I have definitely railed anti-apple on the blog before but I am in the process of at least changing how I feel about their devices (I still might not like what they do as a business however) thanks to some prodding from co-workers.
Enter my Macbook Air which I recently picked up in hopes of finally getting a truly mobile computer with decent battery life as opposed to a short lived brick with an identity crisis (my Asus N-series). I’ve owned a fair number of so-called portable computers and so far none have really measured up when I started paying attention to how I was using them. This time however I seriously hope to make some inroads to developing a properly portable computing setup (to post to EDC forums of course!)
So far I have spent a day messing around with the air and I must say I’m already pleased with the experience. Its absurdly portable; it weighs less than my tablet does (including the mandatory protective case) and gets better battery life than pretty much any laptop I have owned. The physical aspects of the machine are just great, even holding it by a corner one handed while moving around on my bed its apparent that the construction is far more solid than anything else I’ve used.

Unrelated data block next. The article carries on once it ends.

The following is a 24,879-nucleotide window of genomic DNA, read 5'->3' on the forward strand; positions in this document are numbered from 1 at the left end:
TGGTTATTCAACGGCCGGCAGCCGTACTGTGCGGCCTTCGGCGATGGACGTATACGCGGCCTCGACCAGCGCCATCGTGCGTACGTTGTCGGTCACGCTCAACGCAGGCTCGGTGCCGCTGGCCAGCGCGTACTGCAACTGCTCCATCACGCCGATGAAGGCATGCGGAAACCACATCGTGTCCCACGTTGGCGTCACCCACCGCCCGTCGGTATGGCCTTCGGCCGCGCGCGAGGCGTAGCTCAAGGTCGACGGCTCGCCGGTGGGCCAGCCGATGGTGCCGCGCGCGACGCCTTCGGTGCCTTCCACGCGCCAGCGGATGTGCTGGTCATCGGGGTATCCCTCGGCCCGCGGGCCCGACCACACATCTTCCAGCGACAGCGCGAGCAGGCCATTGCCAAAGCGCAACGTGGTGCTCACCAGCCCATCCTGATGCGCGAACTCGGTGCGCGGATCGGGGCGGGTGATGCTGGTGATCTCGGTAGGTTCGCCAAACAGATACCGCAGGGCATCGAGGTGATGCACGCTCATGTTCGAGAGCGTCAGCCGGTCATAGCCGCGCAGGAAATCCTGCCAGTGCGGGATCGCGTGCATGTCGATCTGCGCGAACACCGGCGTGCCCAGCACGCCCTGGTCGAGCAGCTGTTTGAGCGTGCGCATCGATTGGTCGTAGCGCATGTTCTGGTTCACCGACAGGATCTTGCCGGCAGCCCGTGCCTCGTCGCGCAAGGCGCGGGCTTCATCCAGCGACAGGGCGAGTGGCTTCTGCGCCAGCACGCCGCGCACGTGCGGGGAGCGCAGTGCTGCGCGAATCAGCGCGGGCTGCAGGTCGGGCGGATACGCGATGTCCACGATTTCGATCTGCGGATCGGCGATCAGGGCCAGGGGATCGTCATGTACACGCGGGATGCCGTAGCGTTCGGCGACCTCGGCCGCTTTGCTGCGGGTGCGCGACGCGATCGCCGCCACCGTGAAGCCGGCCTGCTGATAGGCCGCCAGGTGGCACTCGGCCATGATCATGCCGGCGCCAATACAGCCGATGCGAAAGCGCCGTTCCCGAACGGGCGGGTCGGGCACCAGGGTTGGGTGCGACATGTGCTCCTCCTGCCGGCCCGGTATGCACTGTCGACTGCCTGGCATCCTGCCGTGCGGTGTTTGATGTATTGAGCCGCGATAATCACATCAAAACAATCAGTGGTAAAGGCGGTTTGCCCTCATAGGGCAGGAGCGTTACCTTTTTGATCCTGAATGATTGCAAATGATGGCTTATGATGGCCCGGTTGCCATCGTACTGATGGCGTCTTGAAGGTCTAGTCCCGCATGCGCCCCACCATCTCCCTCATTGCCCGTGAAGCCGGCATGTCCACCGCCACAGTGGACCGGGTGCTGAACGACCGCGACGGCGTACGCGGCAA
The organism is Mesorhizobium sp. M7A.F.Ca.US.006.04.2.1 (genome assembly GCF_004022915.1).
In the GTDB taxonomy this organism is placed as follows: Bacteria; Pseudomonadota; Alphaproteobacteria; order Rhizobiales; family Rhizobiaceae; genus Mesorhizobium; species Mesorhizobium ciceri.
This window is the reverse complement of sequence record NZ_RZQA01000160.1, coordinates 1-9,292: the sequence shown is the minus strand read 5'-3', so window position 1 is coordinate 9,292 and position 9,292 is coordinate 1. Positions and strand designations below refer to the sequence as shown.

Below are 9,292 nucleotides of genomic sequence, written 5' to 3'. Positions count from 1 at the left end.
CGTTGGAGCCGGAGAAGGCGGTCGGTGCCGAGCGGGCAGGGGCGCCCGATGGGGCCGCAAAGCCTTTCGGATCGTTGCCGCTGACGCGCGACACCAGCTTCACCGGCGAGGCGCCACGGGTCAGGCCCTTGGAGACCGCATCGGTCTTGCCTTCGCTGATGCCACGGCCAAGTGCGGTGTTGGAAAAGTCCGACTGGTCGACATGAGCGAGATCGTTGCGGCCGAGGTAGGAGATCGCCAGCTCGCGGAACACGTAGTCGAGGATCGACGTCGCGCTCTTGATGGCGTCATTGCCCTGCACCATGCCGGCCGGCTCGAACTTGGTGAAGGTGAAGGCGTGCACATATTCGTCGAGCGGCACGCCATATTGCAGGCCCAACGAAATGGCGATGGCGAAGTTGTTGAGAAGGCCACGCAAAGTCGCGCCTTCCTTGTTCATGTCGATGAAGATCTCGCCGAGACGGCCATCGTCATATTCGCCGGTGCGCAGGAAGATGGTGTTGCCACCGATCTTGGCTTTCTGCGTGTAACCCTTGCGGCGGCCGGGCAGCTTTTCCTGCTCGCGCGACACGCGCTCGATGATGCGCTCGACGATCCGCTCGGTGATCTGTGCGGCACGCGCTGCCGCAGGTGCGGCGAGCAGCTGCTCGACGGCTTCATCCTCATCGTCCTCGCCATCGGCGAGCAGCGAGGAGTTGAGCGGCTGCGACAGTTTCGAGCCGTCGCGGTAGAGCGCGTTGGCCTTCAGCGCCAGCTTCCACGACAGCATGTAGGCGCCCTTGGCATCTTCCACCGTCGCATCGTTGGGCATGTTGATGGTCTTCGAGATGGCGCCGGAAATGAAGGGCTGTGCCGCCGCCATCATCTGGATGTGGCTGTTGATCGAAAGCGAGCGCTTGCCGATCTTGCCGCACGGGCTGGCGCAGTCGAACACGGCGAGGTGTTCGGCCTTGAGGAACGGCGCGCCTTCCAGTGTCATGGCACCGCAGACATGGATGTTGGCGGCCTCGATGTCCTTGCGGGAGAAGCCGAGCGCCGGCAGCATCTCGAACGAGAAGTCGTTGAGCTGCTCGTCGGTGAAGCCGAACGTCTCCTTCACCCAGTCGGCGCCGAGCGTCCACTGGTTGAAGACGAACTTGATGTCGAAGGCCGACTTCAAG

The point I expected to be the big hang up was software, I’ve used Windows and Linux for ages so I was skeptical about how I would get along with OS X which often seems to do things differently just for the sake of being different. So far the best explanation I can come up with is its like German to me, I know some of the basic words but I still have to sound things out and look stuff up online. Trackpad gestures and command key combinations are taking a little while to get used to but overall things are similar enough that it hasn’t taken me long to get up and running; earlier I was using troubleshooting a web server that had mod_rewrite break after being updated and it was nothing to bring up a few terminals and move around like I was on my Mint 13 machine jumping from browser to read documentation to the terminals (which seem to function just like every other default terminal client on X).
The real question will be long term how I get used to this and if it messes up my head as I already have two piles of data there for Linux and Windows and another one could just make my brain melt and run out my ears, but so far it doesn’t look like that will be the case.